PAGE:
Uppercut and friends create an app to end youth hunger
Food Finder YYC a resource for young people in need
More Stories from our Community
An Uppercut of creativity
Bite is Inglewood’s community hub and grocery store
Locally-sourced gift ideas for Dad on Father’s Day
Six ways to Beat Plastic Pollution in Calgary
Brown Bagging for Calgary Kids’ (BB4CK) school program provides free, nutritious lunches to children in need. But what happens to those kids when school’s out?
Food Finder YYC is a website lovingly crafted for BB4CK by Uppercut, a local tech developer, along with ten other local organizations. The app points users in the direction of free food programs -- such as Boys and Girls Club and the Food Bank -- for breakfast, lunch, dinner, and snacks up to two days out. The pilot launched in July 2017.
The mobile function features a chatbot that, via text message, helps users find the nearest food resources when they input the nearest address, intersection, or school. The chatbot tool was an intuitive project for Uppercut.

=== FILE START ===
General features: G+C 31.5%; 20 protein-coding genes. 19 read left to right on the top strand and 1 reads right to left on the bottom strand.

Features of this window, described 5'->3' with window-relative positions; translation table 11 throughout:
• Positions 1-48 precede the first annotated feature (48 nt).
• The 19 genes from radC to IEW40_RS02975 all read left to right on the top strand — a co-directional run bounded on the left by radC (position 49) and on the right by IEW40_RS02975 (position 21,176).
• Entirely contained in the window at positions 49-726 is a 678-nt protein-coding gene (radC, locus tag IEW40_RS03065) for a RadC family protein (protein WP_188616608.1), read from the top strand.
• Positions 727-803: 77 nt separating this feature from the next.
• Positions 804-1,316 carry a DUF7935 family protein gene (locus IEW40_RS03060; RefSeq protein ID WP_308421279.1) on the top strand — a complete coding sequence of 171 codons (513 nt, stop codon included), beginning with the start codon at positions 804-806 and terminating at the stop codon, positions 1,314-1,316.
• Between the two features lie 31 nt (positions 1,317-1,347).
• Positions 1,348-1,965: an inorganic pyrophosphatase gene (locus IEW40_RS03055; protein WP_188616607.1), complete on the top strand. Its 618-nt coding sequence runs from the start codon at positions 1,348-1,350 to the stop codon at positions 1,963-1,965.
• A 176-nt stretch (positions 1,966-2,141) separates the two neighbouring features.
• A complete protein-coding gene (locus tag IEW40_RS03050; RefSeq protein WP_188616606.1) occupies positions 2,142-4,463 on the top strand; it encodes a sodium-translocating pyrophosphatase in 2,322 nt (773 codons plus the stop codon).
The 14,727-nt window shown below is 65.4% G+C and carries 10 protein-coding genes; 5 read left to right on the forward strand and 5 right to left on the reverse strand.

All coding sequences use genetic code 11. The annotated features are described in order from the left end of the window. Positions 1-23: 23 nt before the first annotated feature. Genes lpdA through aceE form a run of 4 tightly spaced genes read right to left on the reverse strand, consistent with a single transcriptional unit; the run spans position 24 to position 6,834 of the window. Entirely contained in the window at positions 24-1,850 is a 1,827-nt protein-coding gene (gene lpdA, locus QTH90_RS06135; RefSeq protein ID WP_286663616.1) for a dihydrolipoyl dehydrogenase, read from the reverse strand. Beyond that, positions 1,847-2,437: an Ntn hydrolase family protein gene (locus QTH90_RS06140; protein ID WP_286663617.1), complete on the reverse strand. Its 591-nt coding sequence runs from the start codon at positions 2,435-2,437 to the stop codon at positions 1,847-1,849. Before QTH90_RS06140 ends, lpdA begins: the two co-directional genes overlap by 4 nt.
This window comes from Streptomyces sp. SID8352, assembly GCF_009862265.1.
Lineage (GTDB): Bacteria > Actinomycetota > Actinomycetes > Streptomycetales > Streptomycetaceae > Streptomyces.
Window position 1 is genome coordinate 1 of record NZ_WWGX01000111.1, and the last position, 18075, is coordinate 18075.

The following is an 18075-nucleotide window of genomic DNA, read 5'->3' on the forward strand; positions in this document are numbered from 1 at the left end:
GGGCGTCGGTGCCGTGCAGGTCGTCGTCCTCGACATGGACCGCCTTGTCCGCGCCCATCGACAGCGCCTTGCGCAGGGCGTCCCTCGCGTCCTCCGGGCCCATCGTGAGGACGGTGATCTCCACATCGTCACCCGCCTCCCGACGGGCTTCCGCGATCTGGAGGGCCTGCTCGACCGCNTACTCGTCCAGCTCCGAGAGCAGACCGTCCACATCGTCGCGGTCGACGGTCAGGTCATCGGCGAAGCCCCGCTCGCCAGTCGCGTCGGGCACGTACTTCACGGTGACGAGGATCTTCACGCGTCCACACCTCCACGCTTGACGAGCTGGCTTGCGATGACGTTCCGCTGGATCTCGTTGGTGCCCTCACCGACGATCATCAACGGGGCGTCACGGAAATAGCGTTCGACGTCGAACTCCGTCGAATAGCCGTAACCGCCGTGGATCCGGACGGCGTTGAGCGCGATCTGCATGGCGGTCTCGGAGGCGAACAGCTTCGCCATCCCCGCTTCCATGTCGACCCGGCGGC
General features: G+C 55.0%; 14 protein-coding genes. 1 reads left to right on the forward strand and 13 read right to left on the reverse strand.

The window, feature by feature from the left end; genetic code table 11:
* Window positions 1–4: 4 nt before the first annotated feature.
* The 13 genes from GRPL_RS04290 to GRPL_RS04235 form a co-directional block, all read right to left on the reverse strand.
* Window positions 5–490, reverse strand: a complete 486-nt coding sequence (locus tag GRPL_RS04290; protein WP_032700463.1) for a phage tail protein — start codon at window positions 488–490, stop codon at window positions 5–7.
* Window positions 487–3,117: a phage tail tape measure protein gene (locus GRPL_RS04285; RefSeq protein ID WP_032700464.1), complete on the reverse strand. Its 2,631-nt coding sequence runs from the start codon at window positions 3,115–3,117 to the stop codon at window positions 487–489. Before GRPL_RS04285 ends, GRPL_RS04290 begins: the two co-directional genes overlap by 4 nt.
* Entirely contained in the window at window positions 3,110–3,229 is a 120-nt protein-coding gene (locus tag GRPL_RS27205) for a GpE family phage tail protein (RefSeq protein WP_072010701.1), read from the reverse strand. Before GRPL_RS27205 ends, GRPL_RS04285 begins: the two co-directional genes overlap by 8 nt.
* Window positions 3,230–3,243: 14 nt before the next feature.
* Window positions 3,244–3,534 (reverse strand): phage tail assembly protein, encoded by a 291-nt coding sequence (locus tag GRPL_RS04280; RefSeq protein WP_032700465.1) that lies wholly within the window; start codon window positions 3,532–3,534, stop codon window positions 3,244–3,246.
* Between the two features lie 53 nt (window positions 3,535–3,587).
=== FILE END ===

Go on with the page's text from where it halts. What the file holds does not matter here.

“Kids aren’t always the best spellers,” says Chelsea Balsdon, Digital Marketing Director at Uppercut. “So we programmed the chatbot to recognize certain words, like nicknames or varied spellings for school names as much as possible.”
This user-friendly, non-judgemental function was very important to Managing Director Kelly Tweddell. Kelly is a mother of elementary school-aged children, and seeing several of her kids’ classmates on the receiving end of BB4CK moved her to initiate the project.
“It’s really empowering for kids to be resourceful when they’re in a situation like that where they can’t afford nutritious food or don’t have access to it at home,” says Uppercut’s Wes Douglas.
“Technology can be a really helpful tool for non-profits like Brown Bagging for Calgary Kids to innovate and move into the future, and being able to volunteer these resources is really important to us.”
As the pilot continues, Brown Bagging for Calgary Kids will be adding more food providers from its robust community. Uppercut hopes to make the software open source so that other cities can adopt the same model.